A Holden employee for 19 years, Billy’s official job title is DVT (dynamic vehicle test) team leader, however, he’s also the man – with some help – tasked with installing the black sports bar yet to be fitted to the back of my ute (an off-line process similar to the decal application required for all Motorsport and Magnum special editions).
A fair dinkum character with an ear-to-ear grin that can light up a room, Billy tells me about his Mum, who also worked at Holden.
“It’s been good [working here],” Billy tells me. “It’s going to be a sad time [though].”
“My mother was here for 26/27 years. And when I started, I thought I’d retire [here]. But, nup. Nothing we can do about it now.”
Sports bar installed and looking sharp, my freshly-signed ute (thanks Billy) re-joins the line, with Billy driving it to the next station, where a wheel alignment is completed from underneath the car, at the same time Billy adjusts the headlights to ensure they are aimed correctly.
The car then enters an enclosed space, featuring a four-wheel rolling road. This is DVT, and this is where Billy gets to stretch the legs of each and every Commodore he gets behind the wheel of.
Following a series of on-screen prompts displayed on a large drop-down monitor in front of us, Billy accelerates through each gear (first to 27km/h, second to 40km/h, third to 65km/h, fourth to 90km/h, and then first fifth and then sixth gear to 110km/h), before activating and setting the cruise control.
The brakes and stability control system are then tested, and a variety of other automated checks completed. Pleasingly, Billy and I then see the words we were both hoping to see: ‘Test Passed’.
Back out onto the assembly floor, the ute proceeds down the line for its last few stages of production – another inspection, a high-pressure water bath to check for any potential leaks or seal issues, and finally, Holden’s tried and tested ‘rattles and squeaks’ test track.
To find out more, I’m introduced to Paul Hitchmough (above left), one of the team leaders responsible for quality.
At Holden for more than 19 years, Paul spent four years working in the body shop, before moving to quality, where he’s remained for the last 15 years.
Driving out of general assembly and onto the test track, Paul stops for a brief moment to test that the ute’s electronic parking brake is working correctly, and then sends the car down the short but rattle-provoking test track.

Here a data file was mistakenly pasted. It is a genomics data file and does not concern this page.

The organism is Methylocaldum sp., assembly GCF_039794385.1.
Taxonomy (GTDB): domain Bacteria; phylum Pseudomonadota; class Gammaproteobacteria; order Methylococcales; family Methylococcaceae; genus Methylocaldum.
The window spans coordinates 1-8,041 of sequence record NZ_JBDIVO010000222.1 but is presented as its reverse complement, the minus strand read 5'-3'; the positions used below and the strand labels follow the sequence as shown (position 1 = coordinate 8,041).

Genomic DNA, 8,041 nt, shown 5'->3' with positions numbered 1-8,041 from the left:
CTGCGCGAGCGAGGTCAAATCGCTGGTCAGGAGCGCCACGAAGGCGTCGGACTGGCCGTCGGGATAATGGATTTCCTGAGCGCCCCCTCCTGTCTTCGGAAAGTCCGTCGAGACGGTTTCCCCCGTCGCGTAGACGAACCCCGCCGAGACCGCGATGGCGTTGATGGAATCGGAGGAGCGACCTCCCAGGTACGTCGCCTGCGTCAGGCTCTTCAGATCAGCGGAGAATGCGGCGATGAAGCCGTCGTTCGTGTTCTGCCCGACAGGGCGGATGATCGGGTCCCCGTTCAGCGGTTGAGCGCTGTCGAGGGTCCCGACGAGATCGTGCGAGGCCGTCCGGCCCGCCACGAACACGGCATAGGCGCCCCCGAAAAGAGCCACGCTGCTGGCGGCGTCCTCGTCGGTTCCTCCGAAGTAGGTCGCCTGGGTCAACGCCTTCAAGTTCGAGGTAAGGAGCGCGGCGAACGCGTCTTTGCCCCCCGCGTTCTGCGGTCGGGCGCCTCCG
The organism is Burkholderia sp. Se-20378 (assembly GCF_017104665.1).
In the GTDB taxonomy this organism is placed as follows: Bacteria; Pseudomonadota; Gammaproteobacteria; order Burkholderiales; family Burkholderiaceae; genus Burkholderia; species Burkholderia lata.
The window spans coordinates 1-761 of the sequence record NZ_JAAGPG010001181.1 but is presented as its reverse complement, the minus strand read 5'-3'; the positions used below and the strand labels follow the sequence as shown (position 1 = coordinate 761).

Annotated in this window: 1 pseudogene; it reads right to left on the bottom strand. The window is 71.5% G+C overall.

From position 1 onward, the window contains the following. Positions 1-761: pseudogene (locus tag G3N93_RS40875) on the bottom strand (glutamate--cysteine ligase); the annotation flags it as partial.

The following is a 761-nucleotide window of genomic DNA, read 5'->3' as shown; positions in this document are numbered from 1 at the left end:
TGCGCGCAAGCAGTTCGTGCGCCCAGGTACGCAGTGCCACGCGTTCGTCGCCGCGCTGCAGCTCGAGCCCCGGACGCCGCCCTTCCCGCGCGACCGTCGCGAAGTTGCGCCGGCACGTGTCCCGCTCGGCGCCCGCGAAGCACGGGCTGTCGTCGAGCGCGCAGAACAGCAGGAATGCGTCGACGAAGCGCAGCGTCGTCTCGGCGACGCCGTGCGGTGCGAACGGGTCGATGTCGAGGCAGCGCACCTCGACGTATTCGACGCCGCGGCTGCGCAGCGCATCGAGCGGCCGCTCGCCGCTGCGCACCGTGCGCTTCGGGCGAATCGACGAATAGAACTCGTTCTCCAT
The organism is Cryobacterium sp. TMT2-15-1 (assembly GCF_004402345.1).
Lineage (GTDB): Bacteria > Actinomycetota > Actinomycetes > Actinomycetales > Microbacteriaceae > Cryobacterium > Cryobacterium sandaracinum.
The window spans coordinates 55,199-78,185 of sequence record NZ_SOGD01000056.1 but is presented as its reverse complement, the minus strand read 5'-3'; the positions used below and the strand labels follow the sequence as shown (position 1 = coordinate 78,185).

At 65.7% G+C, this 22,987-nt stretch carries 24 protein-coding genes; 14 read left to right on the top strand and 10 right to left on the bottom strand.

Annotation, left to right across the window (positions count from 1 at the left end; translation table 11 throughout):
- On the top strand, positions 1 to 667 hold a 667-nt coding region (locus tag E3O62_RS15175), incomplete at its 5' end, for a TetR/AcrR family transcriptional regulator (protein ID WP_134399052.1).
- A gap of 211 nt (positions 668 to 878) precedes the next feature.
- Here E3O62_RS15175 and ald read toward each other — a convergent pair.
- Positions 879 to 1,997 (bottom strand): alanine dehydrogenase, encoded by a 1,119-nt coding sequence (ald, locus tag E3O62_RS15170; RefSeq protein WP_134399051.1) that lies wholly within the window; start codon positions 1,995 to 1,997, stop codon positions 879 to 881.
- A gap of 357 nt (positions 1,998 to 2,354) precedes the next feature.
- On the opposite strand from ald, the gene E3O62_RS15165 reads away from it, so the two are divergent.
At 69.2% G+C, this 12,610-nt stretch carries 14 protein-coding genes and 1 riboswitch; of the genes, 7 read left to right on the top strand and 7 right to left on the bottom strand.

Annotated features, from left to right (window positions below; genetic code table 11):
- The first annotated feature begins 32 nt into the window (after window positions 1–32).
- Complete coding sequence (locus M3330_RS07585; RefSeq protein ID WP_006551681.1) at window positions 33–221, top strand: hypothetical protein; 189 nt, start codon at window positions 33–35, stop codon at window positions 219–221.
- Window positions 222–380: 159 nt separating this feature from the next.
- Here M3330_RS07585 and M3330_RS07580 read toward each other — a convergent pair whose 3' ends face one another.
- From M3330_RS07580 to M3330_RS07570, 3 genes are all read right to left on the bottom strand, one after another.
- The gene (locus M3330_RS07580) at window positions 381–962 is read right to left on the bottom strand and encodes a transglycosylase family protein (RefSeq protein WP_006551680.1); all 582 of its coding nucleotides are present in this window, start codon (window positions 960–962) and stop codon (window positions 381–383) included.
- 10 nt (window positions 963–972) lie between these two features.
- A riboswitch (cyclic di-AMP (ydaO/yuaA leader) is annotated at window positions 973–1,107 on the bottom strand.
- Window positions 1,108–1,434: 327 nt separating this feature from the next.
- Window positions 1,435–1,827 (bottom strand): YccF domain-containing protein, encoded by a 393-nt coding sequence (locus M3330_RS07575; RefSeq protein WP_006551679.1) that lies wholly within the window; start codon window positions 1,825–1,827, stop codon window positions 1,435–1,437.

Comprised of various lumps and bumps, the course includes off-set speed humps, sequential ropes affixed to the ground, tightly-packed ruts, a coarse-chip road surface, a sequence of not-insignificant potholes, some elongated divots, and lastly, a handful of aggressive road cutaways, alternating smooth bitumen with rough cobbles.
“You’ll normally hear if there’s something unusual,” Paul tells me as we get underway.
“I was going to say, normally you hear the tonneau cover [rolled up and tucked behind the ute’s two seats] but that’s not even making a noise.”
Reminiscing about a trip to Holden’s Lang Lang proving ground in Victoria – where his Dad worked for 25 years – Paul tells me how the Elizabeth plant’s compact ‘rattles and squeaks’ test track compares with the one Holden uses at Lang Lang.
“Their track is huge,” Paul says. “This is like a little baby.”
From here, the ute is driven over to the Toll yard and parked up, so the logistics company can ready the vehicle for transport.
“They will do further checks of their own, and [then] it’ll go off – hopefully – to your destination for you to pick up.”
And that’s it. The end of the line.
With the production process done and dusted, its time to pause and take stock of exactly how much goes into each Holden Commodore. Literally.
Go for an SS V Redline Sedan and you’re looking at 2297 parts. Choose a Sportwagon and you’re talking 2356 parts. Or, do what I did and opt for a Ute, and there’s a total of 2102 parts, all put together by the humble and hardworking folk at Elizabeth.
What’s really impressive though – and it’s something I had the privilege of seeing and experiencing first-hand – is the genuine care, passion, and dedication everyone at Holden’s Elizabeth plant puts into their work, whatever the job.
Even more extraordinary to think about is this…
While October 20, 2017 will mark the end of local production for Holden, the same care, passion, and dedication that has gone into the final batch of VFII Commodores, is as much a part of each and every Holden that has left the production line floor at Elizabeth, since the very first HD Holden was completed more than 52 years ago, on January 19, 1965.
So, whether – like me now – you’ve got a brand-new VFII, or if you’re the proud owner of any Holden built at Elizabeth, know that each car produced at this hugely important plant has always been, but even more so come October, will always be, special.
A huge thank you to Martin Merry, David Depares, Jed Carmen, Brad Cook, Joe Romeo, Paul King, Paul Hitchmough, and Billy Tidswell, and everyone else who had a hand in building my silly green ute, as well as Megan Lloyd, Mark Flintoft, Sean Poppitt, and Chris Golomb for their assistance in making this feature story possible. It truly was an experience I’ll never forget.
Click on the Photos tab above for more images by David Zalstein.
Listen to the CarAdvice team discuss this story below, and catch more like this at caradvice.com/podcast.